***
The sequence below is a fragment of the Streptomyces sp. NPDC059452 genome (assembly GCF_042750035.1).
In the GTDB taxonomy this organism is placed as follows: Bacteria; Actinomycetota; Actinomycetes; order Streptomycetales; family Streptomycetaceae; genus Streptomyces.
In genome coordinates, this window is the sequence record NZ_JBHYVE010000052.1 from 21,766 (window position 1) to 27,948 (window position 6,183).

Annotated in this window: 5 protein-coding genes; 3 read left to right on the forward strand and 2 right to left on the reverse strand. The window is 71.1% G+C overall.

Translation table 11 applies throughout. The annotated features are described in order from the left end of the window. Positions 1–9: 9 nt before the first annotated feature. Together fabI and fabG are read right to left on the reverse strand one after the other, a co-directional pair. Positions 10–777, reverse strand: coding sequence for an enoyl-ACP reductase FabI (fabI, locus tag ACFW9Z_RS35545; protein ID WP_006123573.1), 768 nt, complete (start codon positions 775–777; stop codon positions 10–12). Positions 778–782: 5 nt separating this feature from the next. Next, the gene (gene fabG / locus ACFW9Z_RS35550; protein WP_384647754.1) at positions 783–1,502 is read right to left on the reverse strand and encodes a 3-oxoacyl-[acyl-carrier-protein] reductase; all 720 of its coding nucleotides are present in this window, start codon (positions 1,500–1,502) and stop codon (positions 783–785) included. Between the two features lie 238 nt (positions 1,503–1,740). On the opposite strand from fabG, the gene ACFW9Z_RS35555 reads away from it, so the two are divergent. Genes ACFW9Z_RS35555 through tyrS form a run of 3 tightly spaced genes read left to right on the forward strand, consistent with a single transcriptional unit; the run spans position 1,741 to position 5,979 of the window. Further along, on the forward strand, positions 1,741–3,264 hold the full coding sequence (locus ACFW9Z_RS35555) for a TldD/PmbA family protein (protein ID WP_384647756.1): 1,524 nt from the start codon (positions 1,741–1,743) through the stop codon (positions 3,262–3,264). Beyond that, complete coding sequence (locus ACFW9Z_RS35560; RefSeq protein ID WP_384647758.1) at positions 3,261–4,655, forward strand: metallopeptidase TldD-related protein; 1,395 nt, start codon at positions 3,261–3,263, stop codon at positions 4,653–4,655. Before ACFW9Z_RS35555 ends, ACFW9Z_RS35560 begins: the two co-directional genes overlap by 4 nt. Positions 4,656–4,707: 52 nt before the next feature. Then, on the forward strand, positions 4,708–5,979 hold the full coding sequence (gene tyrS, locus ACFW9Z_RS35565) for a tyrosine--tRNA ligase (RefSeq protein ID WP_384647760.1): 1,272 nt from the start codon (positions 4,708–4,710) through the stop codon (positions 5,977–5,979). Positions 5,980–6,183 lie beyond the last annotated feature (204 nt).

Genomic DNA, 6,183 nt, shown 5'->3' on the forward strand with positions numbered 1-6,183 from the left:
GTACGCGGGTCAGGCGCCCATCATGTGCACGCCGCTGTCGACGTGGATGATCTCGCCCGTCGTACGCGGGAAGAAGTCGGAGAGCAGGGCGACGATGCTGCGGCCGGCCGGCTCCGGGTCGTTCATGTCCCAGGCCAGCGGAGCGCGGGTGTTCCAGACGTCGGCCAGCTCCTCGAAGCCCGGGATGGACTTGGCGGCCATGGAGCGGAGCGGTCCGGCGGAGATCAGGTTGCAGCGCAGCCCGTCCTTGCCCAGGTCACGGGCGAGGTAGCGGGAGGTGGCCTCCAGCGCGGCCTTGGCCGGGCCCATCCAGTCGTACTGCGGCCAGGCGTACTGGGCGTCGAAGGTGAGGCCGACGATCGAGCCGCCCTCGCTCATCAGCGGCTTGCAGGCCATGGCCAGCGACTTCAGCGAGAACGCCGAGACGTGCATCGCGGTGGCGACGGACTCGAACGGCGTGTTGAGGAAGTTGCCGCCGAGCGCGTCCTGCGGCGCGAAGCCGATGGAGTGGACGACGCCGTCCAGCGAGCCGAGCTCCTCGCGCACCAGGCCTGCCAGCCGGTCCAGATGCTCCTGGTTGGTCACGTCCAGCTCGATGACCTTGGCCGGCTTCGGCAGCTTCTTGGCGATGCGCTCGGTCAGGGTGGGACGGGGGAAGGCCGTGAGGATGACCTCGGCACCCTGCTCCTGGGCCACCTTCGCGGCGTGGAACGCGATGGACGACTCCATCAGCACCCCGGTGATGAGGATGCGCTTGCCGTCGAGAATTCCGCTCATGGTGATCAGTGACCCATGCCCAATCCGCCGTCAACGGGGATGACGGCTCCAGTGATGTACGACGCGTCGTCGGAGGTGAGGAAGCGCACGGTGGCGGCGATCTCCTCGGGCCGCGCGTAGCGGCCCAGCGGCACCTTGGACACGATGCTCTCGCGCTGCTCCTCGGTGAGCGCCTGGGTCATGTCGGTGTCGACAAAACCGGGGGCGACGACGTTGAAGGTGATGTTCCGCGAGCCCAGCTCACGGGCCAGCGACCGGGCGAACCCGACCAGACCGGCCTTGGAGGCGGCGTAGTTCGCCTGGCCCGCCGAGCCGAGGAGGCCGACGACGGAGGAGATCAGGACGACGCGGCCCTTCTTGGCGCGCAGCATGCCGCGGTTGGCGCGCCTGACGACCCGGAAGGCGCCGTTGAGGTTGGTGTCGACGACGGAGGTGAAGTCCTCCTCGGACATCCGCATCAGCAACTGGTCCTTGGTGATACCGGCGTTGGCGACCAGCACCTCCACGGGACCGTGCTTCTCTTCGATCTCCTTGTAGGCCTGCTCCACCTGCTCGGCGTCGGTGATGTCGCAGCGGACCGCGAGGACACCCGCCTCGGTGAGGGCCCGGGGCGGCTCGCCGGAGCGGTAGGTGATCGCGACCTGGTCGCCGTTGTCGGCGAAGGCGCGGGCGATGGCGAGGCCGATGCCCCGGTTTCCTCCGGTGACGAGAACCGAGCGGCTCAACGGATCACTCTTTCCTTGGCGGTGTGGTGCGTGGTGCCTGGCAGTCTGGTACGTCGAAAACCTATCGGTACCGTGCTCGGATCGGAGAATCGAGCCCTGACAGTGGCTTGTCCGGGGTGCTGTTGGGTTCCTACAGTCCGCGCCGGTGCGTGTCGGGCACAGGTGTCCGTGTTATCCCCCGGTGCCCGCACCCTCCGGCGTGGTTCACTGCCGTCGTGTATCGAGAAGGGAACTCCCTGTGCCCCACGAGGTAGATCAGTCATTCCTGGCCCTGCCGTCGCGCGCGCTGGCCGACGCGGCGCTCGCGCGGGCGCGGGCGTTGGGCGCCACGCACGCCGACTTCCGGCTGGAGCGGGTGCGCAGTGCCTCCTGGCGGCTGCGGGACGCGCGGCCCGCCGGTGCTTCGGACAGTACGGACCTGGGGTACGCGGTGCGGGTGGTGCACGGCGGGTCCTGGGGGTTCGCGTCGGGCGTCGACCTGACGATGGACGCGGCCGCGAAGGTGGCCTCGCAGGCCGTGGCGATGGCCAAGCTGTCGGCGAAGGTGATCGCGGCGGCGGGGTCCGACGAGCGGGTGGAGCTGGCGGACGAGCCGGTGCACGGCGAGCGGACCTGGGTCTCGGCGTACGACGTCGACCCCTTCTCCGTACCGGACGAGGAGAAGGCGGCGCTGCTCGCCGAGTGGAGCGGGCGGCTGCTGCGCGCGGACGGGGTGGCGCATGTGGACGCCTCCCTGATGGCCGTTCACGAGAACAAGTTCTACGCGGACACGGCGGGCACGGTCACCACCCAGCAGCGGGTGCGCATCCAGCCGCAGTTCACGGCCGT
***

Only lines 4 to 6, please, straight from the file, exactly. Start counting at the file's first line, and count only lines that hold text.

Annotated in this window: 5 protein-coding genes; 3 read left to right on the forward strand and 2 right to left on the reverse strand. The window is 71.1% G+C overall.

Translation table 11 applies throughout. The annotated features are described in order from the left end of the window. Positions 1–9: 9 nt before the first annotated feature. Together fabI and fabG are read right to left on the reverse strand one after the other, a co-directional pair. Positions 10–777, reverse strand: coding sequence for an enoyl-ACP reductase FabI (fabI, locus tag ACFW9Z_RS35545; protein ID WP_006123573.1), 768 nt, complete (start codon positions 775–777; stop codon positions 10–12). Positions 778–782: 5 nt separating this feature from the next. Next, the gene (gene fabG / locus ACFW9Z_RS35550; protein WP_384647754.1) at positions 783–1,502 is read right to left on the reverse strand and encodes a 3-oxoacyl-[acyl-carrier-protein] reductase; all 720 of its coding nucleotides are present in this window, start codon (positions 1,500–1,502) and stop codon (positions 783–785) included. Between the two features lie 238 nt (positions 1,503–1,740). On the opposite strand from fabG, the gene ACFW9Z_RS35555 reads away from it, so the two are divergent. Genes ACFW9Z_RS35555 through tyrS form a run of 3 tightly spaced genes read left to right on the forward strand, consistent with a single transcriptional unit; the run spans position 1,741 to position 5,979 of the window. Further along, on the forward strand, positions 1,741–3,264 hold the full coding sequence (locus ACFW9Z_RS35555) for a TldD/PmbA family protein (protein ID WP_384647756.1): 1,524 nt from the start codon (positions 1,741–1,743) through the stop codon (positions 3,262–3,264). Beyond that, complete coding sequence (locus ACFW9Z_RS35560; RefSeq protein ID WP_384647758.1) at positions 3,261–4,655, forward strand: metallopeptidase TldD-related protein; 1,395 nt, start codon at positions 3,261–3,263, stop codon at positions 4,653–4,655. Before ACFW9Z_RS35555 ends, ACFW9Z_RS35560 begins: the two co-directional genes overlap by 4 nt. Positions 4,656–4,707: 52 nt before the next feature. Then, on the forward strand, positions 4,708–5,979 hold the full coding sequence (gene tyrS, locus ACFW9Z_RS35565) for a tyrosine--tRNA ligase (RefSeq protein ID WP_384647760.1): 1,272 nt from the start codon (positions 4,708–4,710) through the stop codon (positions 5,977–5,979). Positions 5,980–6,183 lie beyond the last annotated feature (204 nt).

Genomic DNA, 6,183 nt, shown 5'->3' on the forward strand with positions numbered 1-6,183 from the left: